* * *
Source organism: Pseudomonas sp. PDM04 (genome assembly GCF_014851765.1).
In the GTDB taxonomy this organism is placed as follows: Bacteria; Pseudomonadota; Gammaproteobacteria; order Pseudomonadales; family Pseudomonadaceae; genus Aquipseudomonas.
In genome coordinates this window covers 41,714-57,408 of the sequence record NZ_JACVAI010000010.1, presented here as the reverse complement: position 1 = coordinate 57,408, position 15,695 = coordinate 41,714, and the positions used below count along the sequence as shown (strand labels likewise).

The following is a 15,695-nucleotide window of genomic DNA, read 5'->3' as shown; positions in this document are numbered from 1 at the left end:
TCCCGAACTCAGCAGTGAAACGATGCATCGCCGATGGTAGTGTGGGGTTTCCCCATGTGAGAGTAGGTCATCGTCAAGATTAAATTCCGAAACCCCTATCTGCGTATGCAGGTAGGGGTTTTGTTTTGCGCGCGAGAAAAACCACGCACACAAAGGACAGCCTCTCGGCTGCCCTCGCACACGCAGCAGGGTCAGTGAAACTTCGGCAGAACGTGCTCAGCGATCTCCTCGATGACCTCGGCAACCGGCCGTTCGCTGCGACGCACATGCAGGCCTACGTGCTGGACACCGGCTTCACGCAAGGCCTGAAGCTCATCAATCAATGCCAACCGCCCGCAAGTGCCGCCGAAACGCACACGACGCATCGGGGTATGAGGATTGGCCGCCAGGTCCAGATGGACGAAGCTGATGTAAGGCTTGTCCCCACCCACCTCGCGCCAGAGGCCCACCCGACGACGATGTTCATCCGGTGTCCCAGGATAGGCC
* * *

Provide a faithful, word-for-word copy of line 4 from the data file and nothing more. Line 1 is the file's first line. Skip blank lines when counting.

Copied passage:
The following is a 15,695-nucleotide window of genomic DNA, read 5'->3' as shown; positions in this document are numbered from 1 at the left end: